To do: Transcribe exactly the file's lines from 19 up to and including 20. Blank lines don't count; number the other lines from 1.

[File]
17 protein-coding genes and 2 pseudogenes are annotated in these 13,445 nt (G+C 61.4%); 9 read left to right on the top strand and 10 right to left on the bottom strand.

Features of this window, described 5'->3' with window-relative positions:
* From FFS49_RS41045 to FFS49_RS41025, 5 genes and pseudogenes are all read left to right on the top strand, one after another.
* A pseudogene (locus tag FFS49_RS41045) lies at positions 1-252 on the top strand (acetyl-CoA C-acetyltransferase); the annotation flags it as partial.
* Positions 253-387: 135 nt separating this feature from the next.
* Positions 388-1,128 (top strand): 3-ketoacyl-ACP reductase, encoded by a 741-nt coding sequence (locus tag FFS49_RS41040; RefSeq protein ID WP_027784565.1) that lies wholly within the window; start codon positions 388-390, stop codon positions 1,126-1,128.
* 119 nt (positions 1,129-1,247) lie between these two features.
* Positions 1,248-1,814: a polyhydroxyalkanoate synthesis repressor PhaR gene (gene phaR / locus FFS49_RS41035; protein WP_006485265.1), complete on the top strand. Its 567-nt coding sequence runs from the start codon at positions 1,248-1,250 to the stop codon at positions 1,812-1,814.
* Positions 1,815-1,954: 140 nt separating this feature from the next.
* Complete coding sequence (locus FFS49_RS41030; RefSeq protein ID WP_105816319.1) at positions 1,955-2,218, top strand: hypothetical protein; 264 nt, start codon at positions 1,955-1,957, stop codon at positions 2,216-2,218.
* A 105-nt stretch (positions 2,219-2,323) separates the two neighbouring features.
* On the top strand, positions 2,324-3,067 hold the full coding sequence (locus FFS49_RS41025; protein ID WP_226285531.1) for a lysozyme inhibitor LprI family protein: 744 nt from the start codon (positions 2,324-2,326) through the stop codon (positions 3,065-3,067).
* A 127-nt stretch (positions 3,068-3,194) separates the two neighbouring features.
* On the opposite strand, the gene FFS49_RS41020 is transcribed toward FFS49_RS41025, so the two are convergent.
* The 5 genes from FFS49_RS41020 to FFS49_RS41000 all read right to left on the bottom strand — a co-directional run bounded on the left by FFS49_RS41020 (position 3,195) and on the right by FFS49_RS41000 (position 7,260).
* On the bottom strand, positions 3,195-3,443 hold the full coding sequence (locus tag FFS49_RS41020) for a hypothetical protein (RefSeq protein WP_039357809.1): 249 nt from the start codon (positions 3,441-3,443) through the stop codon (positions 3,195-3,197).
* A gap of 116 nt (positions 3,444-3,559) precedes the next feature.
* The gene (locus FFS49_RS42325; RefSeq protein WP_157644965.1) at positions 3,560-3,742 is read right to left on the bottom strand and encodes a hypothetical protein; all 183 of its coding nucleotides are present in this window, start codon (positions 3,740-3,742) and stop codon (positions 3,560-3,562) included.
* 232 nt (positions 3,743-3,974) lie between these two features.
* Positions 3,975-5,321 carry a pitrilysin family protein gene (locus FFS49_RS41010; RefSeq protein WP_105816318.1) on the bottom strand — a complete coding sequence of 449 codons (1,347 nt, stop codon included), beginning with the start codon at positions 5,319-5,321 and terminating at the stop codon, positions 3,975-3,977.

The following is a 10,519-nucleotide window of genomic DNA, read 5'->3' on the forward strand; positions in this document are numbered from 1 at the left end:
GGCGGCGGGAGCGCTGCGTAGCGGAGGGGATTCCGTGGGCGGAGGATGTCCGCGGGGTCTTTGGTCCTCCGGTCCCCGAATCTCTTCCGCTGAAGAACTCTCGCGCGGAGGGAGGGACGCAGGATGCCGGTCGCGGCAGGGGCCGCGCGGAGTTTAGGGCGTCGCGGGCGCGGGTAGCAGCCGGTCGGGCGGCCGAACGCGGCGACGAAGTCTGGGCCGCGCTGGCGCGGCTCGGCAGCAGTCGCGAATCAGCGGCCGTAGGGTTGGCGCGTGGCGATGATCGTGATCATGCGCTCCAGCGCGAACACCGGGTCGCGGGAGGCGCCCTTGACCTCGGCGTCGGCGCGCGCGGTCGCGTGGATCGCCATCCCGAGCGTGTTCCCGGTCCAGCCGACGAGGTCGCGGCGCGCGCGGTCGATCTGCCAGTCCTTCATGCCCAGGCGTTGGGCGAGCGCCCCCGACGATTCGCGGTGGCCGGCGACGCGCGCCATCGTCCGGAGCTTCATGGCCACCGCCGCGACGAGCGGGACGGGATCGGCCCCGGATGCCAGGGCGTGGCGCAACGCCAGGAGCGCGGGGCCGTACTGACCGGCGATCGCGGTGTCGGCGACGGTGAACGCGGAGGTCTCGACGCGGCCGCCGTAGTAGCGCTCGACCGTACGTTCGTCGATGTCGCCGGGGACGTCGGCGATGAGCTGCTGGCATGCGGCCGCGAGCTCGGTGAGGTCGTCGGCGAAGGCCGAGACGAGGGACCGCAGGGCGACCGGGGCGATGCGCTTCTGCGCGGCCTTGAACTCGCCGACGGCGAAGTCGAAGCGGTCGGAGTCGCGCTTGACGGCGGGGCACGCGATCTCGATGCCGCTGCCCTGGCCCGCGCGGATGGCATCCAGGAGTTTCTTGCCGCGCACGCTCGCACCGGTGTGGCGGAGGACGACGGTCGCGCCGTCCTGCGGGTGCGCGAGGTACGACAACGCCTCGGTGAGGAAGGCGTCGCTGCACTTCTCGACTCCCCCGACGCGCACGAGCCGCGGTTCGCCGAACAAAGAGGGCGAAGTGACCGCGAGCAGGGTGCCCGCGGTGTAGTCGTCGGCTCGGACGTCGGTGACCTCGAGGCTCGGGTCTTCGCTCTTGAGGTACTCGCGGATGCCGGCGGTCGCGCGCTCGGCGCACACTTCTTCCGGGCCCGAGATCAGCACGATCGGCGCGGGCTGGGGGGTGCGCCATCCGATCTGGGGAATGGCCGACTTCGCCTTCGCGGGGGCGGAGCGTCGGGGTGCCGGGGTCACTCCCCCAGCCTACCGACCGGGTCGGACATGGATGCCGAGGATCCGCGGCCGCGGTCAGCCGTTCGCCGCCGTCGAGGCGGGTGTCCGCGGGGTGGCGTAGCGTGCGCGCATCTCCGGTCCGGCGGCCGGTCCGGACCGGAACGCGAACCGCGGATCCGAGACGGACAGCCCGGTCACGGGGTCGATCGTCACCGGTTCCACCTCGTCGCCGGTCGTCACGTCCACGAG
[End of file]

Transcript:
* 232 nt (positions 3,743-3,974) lie between these two features.
* Positions 3,975-5,321 carry a pitrilysin family protein gene (locus FFS49_RS41010; RefSeq protein WP_105816318.1) on the bottom strand — a complete coding sequence of 449 codons (1,347 nt, stop codon included), beginning with the start codon at positions 5,319-5,321 and terminating at the stop codon, positions 3,975-3,977.